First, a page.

The use of the EM algorithm makes the VAR fitting complicated, and this process was never automated.  Should the VAR model be refit later due to a change in circumstances (e.g., a change in the list of available stations), it would probably be adequate to use a least squares fit to Equation 8.2 plus Equation 8.3 using whatever data are available.  It is certainly better to just throw away time steps whose expressions involve missing data at any lag than to implement an ad hoc iterative scheme in which the covariance between observations is ignored.  As long as the data are missing at random, throwing out missing data still leads to an asymptotically efficient estimator.

8.3.4    Diagnostics

Rudimentary diagnostics were carried out to assess the "whiteness" and Gaussianity of the innovations process of the VAR model.  The empirical autocovariance at Martinez of one-step prediction errors is shown at the top of Figure 8-4, along with a 95 percent confidence interval around zero (assuming a stationary Gaussian process). Residual periodicity is evident, but is much smaller than that of alternative filter lengths and spacing considered.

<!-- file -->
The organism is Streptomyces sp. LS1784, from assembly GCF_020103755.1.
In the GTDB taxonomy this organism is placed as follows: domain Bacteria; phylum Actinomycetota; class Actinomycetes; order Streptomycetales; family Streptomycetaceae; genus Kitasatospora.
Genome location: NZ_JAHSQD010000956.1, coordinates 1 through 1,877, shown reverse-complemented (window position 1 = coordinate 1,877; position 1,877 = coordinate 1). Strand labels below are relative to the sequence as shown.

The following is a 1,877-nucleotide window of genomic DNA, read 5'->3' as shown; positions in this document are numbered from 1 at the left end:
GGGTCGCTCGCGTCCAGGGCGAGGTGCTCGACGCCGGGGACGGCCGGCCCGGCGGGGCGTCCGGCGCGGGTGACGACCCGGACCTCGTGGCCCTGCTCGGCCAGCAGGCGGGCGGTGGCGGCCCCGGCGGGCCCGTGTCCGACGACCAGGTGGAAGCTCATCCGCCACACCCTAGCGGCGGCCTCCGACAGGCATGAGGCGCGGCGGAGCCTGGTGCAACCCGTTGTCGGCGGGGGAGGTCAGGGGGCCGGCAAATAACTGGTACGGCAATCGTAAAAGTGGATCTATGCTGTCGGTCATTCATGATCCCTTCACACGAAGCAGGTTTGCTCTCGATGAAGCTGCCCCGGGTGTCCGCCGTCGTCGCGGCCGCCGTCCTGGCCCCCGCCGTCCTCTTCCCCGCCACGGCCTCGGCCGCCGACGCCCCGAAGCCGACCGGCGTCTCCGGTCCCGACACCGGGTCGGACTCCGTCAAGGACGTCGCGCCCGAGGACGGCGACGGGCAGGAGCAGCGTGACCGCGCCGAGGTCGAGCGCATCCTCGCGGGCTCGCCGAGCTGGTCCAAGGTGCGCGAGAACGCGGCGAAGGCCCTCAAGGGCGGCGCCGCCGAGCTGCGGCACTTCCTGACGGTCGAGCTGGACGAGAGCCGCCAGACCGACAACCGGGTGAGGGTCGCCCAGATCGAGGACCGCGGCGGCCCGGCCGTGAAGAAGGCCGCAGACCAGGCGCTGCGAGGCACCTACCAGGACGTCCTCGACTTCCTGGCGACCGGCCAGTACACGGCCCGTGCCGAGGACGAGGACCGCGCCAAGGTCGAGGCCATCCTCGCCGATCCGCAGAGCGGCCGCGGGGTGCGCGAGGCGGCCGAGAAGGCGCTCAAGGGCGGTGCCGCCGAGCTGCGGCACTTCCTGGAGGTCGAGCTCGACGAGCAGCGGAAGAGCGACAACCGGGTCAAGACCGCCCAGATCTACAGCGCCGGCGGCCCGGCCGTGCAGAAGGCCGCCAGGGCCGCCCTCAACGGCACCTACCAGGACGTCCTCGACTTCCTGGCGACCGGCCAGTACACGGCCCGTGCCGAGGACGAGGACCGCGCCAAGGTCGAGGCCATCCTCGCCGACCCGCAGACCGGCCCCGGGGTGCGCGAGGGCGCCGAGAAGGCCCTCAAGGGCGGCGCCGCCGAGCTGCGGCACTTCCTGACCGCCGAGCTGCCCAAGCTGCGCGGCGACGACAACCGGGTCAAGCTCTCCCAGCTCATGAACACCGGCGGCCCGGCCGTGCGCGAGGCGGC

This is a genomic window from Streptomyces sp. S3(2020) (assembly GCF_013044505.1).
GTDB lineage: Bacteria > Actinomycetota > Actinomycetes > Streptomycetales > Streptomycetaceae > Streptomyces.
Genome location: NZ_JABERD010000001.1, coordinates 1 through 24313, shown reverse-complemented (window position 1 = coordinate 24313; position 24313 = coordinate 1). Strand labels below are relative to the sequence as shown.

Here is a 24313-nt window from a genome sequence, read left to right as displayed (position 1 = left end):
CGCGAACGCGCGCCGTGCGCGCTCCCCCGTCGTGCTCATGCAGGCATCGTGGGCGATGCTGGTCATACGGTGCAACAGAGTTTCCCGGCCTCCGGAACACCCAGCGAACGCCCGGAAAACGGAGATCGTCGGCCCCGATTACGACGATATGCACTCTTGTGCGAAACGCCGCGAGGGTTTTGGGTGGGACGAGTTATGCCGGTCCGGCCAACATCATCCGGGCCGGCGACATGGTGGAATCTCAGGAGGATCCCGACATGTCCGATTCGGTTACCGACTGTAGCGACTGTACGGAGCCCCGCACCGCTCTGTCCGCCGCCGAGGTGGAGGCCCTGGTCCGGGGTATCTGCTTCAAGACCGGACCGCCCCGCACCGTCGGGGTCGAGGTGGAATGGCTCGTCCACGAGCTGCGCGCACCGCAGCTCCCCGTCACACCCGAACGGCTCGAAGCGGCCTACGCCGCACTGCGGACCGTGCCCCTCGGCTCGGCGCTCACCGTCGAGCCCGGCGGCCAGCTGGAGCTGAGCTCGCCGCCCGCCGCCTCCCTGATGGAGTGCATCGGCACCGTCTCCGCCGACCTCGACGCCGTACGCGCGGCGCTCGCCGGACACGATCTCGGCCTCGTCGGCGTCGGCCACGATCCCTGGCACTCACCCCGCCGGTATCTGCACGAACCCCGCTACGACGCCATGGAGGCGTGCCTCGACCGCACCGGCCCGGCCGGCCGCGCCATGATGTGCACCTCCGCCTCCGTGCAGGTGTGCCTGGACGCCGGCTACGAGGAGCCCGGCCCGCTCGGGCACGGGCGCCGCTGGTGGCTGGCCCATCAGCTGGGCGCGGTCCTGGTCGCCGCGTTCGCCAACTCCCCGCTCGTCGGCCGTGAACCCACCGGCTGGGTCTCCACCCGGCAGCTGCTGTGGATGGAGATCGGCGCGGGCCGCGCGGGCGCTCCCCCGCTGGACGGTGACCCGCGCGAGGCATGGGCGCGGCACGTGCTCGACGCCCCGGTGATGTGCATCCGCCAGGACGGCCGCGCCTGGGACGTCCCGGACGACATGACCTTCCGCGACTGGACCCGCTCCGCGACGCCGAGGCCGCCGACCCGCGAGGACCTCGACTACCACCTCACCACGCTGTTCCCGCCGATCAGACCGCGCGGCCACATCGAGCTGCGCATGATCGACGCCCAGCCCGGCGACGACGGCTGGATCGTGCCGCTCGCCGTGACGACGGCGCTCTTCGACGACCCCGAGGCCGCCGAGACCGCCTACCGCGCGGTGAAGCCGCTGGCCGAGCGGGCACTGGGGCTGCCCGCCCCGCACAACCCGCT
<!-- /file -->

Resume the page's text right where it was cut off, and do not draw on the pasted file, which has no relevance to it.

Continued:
The bottom of Figure 8-4 is a distributional (q-q normal) plot based on 4,600 one-step prediction errors; there is little evidence of severe skewness or thick tails which would indicate that a normal distribution (and least squares) is inappropriate.  Nevertheless, Chi-squared (p-value 0.0038) and two-sided Kolmogorov-Smirnoff tests (p-value of 5.0E-4) reject the hypothesis that the residuals are Gaussian, even after trimming a few outliers.  Such results are typical because of the high power of goodness-of-fit tests based on large data sets – with so much data it is easy to prove that the data are not perfectly normal.